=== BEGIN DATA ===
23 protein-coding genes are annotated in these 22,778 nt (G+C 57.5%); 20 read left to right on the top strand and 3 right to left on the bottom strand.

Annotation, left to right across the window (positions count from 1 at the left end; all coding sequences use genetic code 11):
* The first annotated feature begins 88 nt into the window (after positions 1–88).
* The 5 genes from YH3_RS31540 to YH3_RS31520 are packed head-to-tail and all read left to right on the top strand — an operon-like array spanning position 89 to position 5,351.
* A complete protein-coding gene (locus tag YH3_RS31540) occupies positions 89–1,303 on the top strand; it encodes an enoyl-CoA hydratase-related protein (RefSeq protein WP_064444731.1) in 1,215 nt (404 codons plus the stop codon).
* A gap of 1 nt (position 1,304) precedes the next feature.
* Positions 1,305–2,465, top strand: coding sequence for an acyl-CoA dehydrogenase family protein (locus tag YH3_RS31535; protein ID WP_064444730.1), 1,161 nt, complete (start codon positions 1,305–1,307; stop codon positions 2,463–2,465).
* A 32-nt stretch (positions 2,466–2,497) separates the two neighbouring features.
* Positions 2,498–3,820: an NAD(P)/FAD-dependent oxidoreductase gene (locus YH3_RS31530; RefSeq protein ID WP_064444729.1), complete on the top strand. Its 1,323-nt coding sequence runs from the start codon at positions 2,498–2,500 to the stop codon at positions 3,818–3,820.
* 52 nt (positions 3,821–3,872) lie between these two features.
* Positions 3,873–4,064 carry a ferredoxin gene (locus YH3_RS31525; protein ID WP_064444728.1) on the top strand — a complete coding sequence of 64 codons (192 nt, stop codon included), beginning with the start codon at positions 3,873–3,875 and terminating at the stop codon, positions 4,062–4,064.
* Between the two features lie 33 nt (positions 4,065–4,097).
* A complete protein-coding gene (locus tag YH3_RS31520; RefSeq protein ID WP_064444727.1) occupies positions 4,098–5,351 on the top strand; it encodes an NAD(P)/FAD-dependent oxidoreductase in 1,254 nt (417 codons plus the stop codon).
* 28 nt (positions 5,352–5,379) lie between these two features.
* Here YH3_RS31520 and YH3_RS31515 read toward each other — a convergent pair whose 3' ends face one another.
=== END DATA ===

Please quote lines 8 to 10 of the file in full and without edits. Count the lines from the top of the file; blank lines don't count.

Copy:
* A 32-nt stretch (positions 2,466–2,497) separates the two neighbouring features.
* Positions 2,498–3,820: an NAD(P)/FAD-dependent oxidoreductase gene (locus YH3_RS31530; RefSeq protein ID WP_064444729.1), complete on the top strand. Its 1,323-nt coding sequence runs from the start codon at positions 2,498–2,500 to the stop codon at positions 3,818–3,820.
* 52 nt (positions 3,821–3,872) lie between these two features.